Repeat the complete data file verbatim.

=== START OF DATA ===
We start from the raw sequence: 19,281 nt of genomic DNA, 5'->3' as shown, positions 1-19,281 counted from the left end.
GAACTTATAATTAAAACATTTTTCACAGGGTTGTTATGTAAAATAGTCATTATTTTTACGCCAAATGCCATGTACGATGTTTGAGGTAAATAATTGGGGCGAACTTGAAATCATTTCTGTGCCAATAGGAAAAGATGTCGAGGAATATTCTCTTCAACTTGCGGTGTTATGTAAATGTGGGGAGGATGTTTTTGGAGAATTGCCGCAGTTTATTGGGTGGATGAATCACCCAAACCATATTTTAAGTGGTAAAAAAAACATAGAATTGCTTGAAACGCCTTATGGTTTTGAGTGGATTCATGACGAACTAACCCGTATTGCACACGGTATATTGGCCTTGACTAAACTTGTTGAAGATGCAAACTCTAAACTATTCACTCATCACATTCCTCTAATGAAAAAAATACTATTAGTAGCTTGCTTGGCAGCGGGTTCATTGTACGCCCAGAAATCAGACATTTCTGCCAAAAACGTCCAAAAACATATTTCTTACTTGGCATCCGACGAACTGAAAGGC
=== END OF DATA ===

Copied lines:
We start from the raw sequence: 19,281 nt of genomic DNA, 5'->3' as shown, positions 1-19,281 counted from the left end.
GAACTTATAATTAAAACATTTTTCACAGGGTTGTTATGTAAAATAGTCATTATTTTTACGCCAAATGCCATGTACGATGTTTGAGGTAAATAATTGGGGCGAACTTGAAATCATTTCTGTGCCAATAGGAAAAGATGTCGAGGAATATTCTCTTCAACTTGCGGTGTTATGTAAATGTGGGGAGGATGTTTTTGGAGAATTGCCGCAGTTTATTGGGTGGATGAATCACCCAAACCATATTTTAAGTGGTAAAAAAAACATAGAATTGCTTGAAACGCCTTATGGTTTTGAGTGGATTCATGACGAACTAACCCGTATTGCACACGGTATATTGGCCTTGACTAAACTTGTTGAAGATGCAAACTCTAAACTATTCACTCATCACATTCCTCTAATGAAAAAAATACTATTAGTAGCTTGCTTGGCAGCGGGTTCATTGTACGCCCAGAAATCAGACATTTCTGCCAAAAACGTCCAAAAACATATTTCTTACTTGGCATCCGACGAACTGAAAGGC